Monday, April 30, 2018

Frank Newman: Submission to the Tax Working Group


Tax Working Group Secretariat
PO Box 3724
Wellington 6140
submissions@taxworkinggroup.govt.nz.

30 April 2018
From Frank Newman (frank@newman.co.nz)

In summary, my submission is that:
  • Social "fairness" should be seen in the context of equal opportunity and reward for personal effort, rather than income equality as is presumed by the TWG.
  • The negative consequences of a wealth tax (capital gains tax or land tax) that excludes the family home would be significant.
  • Politicising the tax system to enhance social objectives, like racial privilege or environmental activism, will undoubtedly erode public confidence in the taxation system, and especially from the top 20% of taxpayers who already pay the majority of the income tax.
  • Applying further exemptions to the GST regime will increase compliance costs, and opportunities for fraud. The argument for exempting GST on building products is as compelling as it is for exempting GST on food.
  • A progressive company tax system would add further compliance costs to the dividend imputation regime, and add little if any practical benefit.
General comments

Money flows into the area of least tax

Typically tax reviews have been guided by tax efficiency principles.  The mandate of the Tax Working Group (TWG) differs in that the Terms of Reference require recommendations predetermined by political objectives. In my view that seriously compromises the integrity of the recommendations and predetermines the outcomes that are likely to arise from the review.

Those Terms of Reference are to report:
  • whether a system of taxing capital gains or land (not applying to the family home or the land under it), or other housing tax measures, would improve the tax system;
  • whether a progressive company tax (with a lower rate for small companies) would improve the tax system and the business environment;
  • what role the taxation system can play in delivering positive environmental and ecological outcomes;
  • whether to remove GST from any particular goods
It is also significant that a purpose is to broaden the tax base, as is evident in the comment that, “The Government’s fiscal objective for the tax system is to support a sustainable revenue base to fund government operating expenditure around its historical level of 30 percent of gross domestic product (GDP). If the Government is to continue providing healthcare and superannuation at current levels, then the level of taxation will need to increase.”

The need to increase revenue is highlighted in the Group's report (page 10) when they forecast the government's primary expenses to rise from 28.4% of Gross Domestic Product (GDP) currently, to 31.1% by 2030 and 33.8% by 2045.

The key themes promoted throughout the Background Paper are:
  • Wealth redistribution,
  • Advantaging those engaged in what they call the "Maori economy",
  • Achieving positive environmental outcomes, and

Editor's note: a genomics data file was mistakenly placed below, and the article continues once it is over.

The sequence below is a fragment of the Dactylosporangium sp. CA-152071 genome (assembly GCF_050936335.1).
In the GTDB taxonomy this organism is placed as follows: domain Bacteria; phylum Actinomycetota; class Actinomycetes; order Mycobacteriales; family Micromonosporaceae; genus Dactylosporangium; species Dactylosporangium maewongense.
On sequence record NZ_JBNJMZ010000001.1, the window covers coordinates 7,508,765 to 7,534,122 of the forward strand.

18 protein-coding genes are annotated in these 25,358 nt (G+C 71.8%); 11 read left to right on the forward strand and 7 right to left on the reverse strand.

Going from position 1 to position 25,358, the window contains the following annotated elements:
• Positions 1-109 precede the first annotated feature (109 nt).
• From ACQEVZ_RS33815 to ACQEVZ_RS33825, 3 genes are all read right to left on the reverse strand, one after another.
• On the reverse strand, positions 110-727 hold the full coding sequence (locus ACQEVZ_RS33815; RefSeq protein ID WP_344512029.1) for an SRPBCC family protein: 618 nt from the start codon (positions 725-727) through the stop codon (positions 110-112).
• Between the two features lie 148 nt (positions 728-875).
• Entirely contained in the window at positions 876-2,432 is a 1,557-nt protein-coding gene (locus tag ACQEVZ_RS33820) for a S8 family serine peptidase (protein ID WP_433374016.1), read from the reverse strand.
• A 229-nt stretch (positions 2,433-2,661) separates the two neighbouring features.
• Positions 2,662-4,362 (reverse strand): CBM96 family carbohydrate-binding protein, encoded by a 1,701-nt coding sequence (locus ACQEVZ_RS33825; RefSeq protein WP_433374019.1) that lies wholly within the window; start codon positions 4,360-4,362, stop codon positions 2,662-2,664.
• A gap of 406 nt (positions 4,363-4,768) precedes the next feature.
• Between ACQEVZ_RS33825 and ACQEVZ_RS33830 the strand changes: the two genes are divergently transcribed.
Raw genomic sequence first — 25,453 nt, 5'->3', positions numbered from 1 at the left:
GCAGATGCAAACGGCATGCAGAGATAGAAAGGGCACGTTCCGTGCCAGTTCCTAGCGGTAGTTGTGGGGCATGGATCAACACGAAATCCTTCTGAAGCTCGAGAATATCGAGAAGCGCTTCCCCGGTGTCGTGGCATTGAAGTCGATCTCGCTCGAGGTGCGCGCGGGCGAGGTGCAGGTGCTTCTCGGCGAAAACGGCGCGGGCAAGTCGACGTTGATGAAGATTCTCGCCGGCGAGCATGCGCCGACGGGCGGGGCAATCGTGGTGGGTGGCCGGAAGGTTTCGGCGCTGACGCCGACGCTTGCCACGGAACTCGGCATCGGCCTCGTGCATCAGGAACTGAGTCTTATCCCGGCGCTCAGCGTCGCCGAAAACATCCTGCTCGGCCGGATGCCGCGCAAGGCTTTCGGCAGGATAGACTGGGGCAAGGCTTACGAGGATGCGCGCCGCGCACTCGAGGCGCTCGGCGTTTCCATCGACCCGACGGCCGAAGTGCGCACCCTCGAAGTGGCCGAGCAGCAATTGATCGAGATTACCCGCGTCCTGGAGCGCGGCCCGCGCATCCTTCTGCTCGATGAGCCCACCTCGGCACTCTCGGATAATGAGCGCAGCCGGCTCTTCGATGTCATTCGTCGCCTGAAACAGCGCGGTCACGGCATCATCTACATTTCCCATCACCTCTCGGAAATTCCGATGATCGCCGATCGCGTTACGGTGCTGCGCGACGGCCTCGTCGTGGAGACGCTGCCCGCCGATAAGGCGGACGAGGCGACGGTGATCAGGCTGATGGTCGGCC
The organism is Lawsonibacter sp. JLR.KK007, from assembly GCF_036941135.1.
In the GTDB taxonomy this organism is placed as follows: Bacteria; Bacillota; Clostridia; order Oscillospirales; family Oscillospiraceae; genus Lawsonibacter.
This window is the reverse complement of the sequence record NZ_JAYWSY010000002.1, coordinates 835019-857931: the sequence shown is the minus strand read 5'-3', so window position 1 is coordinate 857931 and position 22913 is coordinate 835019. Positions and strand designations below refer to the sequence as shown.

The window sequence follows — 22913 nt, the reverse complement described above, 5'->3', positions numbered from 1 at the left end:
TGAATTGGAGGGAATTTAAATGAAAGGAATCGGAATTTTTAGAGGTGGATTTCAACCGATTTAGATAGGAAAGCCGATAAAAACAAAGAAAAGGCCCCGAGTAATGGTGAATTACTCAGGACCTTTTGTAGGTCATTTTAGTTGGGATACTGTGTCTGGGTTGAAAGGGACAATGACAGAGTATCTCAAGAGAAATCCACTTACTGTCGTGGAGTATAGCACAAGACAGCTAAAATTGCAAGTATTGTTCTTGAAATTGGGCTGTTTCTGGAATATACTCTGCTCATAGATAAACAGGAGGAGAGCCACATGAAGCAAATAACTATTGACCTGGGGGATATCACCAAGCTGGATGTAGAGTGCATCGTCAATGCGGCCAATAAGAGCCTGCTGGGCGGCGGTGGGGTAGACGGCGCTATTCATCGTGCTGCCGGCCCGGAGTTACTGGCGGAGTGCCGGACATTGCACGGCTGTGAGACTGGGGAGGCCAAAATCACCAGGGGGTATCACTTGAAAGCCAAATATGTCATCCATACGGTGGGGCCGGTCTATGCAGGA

• Making homes more affordable by using the tax system to make investment in rental property less attractive.      


That signals a shift from the approach to date, and conventional thinking in prosperous countries, that tax policy is primarily about gathering revenue in a fair and equitable manner without killing the Golden Goose (who, in New Zealand, are the 10% of households with the highest incomes who pay 35% of all income tax, while the bottom 50% of income earners contribute only 19%).

That's why most countries are lowering tax rates. Those rational thinking countries take the view that social objectives are achieved via government spending. Muddling those approaches will bring about a seismic shift in the way our central Government collects its revenue, and will, in my view, create multiple negative consequences that will manifest themselves in the long-term.

Essentially the problem with increasing tax revenue is that the increased taxes will be paid by those who already bear the largest tax burden. There will come a point when that group baulks at being milked like a cash cow, and will return to the days when avoidance was a significant influence on business planning.

Income equality and tax

The Report states "Income inequality is often used as a measure of fairness across society", and makes reference to the …… measure of equality internationally.

Fairness is a matter for debate, it is not for the Working Group to take as a given. It seems the Group has already formed the view that fairness is a society where the tax system creates income equality. This I content displays a prejudicial position by presuming income equality should be used as a measure of fairness across society.  The logical conclusion is the tax objective of equalising net income after transfer payments, regardless of skill or work ethic.  To presume a fair society is one where everyone earns the same regardless of effort or skill should be abhorrent to anyone who believes people should be rewarded according to the results of their personal effort. What would be fair about an indolent spendthrift being rewarded, while those who are diligent and thrifty are penalised via the tax system, be it via income or wealth taxes?

Housing

The Paper notes the top 20% of households have an average net worth of $1.35m (including the home). The bottom 20% has a net worth of $8,000. When the home is excluded, those figures fall to $601,800 and minus $100 respectively. Clearly, home ownership is a significant factor in wealth accumulation.

That highlights the significant wealth disparity between those who own their own home and those that don't. Home ownership is the key to wealth accumulation and the sooner someone buys a home, the better. It's a truism that should be pretty obvious to those who seek an answer to the question, why do some people accumulate wealth while others remain poor?